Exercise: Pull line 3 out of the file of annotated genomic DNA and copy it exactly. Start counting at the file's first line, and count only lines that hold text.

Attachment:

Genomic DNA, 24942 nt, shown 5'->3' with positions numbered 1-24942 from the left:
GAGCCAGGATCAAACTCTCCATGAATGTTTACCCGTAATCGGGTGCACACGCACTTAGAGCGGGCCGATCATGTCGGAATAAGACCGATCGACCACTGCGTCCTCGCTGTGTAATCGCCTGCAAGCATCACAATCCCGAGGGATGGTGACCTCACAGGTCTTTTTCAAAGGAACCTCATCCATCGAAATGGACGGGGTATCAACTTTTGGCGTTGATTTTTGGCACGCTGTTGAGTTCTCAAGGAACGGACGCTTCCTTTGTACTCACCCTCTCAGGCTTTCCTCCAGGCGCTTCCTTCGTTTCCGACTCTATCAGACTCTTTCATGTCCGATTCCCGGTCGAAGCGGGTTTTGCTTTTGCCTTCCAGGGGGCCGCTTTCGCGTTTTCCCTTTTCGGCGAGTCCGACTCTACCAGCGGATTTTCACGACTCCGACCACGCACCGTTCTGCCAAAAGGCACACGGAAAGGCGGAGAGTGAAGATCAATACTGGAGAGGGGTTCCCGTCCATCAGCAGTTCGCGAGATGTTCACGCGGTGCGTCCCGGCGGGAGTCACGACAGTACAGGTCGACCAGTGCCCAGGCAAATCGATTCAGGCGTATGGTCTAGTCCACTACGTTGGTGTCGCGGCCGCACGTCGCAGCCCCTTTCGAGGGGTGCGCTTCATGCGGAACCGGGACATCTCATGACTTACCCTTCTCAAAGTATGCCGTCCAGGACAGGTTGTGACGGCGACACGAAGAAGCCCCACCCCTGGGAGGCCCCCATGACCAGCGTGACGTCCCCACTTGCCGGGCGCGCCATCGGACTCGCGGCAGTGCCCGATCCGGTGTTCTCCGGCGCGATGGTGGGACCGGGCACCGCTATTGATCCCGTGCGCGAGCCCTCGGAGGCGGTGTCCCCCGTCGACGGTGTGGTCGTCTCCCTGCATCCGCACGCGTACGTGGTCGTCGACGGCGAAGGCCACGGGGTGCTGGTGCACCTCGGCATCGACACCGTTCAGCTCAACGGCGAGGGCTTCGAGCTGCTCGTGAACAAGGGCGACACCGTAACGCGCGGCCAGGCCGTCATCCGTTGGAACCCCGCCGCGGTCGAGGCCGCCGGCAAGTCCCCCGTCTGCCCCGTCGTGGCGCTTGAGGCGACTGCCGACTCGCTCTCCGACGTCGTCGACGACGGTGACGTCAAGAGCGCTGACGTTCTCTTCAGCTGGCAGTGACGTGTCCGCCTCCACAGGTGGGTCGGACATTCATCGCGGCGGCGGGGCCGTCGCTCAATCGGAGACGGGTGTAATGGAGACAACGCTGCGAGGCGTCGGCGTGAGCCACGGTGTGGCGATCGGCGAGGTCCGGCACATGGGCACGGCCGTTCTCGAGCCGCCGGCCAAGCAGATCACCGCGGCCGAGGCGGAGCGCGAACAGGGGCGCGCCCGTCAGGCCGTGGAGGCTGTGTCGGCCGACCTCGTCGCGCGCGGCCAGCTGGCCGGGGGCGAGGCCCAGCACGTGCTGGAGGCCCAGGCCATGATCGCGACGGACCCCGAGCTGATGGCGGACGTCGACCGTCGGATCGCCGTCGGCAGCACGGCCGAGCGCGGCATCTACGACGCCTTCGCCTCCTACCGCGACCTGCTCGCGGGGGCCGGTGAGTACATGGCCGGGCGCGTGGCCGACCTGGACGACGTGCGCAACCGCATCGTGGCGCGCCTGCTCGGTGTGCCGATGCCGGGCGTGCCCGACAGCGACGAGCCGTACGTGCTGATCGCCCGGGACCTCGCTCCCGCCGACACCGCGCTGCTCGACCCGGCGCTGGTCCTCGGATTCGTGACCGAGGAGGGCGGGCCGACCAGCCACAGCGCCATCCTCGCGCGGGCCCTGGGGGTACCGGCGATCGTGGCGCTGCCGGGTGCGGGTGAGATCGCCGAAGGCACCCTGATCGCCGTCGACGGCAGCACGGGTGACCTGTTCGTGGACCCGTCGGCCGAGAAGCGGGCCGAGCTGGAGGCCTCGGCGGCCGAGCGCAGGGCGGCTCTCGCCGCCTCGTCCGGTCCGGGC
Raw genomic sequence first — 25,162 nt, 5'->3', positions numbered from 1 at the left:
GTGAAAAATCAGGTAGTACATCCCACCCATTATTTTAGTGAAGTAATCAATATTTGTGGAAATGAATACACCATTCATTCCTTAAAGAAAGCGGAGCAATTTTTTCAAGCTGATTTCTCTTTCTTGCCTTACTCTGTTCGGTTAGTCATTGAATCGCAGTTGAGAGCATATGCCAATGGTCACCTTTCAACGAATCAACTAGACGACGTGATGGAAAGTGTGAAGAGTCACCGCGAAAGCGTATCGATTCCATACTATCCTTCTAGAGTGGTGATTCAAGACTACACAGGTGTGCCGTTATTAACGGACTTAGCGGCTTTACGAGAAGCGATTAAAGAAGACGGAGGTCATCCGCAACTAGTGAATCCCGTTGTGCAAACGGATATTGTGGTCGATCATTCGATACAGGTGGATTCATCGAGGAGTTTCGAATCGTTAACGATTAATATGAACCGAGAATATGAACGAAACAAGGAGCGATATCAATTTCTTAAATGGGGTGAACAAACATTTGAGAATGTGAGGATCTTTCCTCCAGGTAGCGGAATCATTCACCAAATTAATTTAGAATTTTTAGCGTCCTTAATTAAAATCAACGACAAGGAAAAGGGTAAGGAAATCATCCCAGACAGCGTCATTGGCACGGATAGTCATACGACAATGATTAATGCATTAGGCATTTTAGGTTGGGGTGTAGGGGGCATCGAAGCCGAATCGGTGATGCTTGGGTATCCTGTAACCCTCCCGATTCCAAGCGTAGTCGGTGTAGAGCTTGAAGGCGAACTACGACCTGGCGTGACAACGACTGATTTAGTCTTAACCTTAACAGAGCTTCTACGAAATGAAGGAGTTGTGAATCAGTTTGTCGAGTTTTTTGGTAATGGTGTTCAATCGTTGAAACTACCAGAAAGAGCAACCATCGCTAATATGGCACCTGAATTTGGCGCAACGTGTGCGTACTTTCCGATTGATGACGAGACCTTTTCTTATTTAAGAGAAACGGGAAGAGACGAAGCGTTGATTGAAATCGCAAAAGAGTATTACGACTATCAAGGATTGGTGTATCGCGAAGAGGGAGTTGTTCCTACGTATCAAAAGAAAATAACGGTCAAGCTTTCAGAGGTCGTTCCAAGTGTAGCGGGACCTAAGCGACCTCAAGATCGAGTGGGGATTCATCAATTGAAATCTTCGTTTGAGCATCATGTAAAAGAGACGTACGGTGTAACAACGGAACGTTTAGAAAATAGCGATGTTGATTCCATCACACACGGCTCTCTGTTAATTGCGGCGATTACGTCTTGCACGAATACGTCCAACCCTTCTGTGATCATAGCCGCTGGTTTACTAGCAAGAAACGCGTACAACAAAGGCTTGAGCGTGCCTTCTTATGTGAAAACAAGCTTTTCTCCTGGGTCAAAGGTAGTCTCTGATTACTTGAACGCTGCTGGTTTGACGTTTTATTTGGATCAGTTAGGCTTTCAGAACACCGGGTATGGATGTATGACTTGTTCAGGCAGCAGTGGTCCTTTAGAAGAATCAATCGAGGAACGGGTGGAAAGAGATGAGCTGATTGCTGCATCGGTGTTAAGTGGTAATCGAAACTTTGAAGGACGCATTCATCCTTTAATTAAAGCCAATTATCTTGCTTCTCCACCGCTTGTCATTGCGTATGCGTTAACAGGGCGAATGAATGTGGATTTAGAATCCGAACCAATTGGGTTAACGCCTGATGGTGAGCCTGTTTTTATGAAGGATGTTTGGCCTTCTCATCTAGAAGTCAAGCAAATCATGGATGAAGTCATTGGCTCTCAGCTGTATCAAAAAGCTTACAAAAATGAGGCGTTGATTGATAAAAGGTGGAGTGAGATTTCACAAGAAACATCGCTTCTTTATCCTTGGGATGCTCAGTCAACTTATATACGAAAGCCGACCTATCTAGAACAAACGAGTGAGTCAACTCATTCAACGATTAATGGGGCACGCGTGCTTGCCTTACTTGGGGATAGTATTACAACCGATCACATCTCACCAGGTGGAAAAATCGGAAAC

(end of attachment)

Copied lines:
Raw genomic sequence first — 25,162 nt, 5'->3', positions numbered from 1 at the left: